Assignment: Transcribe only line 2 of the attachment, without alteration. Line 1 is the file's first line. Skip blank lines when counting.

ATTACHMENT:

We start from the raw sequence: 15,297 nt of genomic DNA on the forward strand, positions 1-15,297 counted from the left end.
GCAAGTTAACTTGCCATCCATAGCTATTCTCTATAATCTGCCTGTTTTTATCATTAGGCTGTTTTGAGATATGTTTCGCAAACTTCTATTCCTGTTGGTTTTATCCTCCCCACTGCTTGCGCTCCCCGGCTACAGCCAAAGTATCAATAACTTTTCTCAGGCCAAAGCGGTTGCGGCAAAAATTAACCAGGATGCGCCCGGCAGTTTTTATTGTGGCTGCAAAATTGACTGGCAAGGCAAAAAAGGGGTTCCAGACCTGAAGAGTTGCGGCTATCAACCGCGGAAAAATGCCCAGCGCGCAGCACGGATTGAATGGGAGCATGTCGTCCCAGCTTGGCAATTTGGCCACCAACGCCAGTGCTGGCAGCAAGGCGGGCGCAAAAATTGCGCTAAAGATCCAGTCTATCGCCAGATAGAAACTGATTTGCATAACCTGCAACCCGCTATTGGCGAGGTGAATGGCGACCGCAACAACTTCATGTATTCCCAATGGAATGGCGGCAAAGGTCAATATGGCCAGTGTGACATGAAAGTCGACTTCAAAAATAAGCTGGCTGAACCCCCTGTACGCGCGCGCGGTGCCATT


GCAAGTTAACTTGCCATCCATAGCTATTCTCTATAATCTGCCTGTTTTTATCATTAGGCTGTTTTGAGATATGTTTCGCAAACTTCTATTCCTGTTGGTTTTATCCTCCCCACTGCTTGCGCTCCCCGGCTACAGCCAAAGTATCAATAACTTTTCTCAGGCCAAAGCGGTTGCGGCAAAAATTAACCAGGATGCGCCCGGCAGTTTTTATTGTGGCTGCAAAATTGACTGGCAAGGCAAAAAAGGGGTTCCAGACCTGAAGAGTTGCGGCTATCAACCGCGGAAAAATGCCCAGCGCGCAGCACGGATTGAATGGGAGCATGTCGTCCCAGCTTGGCAATTTGGCCACCAACGCCAGTGCTGGCAGCAAGGCGGGCGCAAAAATTGCGCTAAAGATCCAGTCTATCGCCAGATAGAAACTGATTTGCATAACCTGCAACCCGCTATTGGCGAGGTGAATGGCGACCGCAACAACTTCATGTATTCCCAATGGAATGGCGGCAAAGGTCAATATGGCCAGTGTGACATGAAAGTCGACTTCAAAAATAAGCTGGCTGAACCCCCTGTACGCGCGCGCGGTGCCATT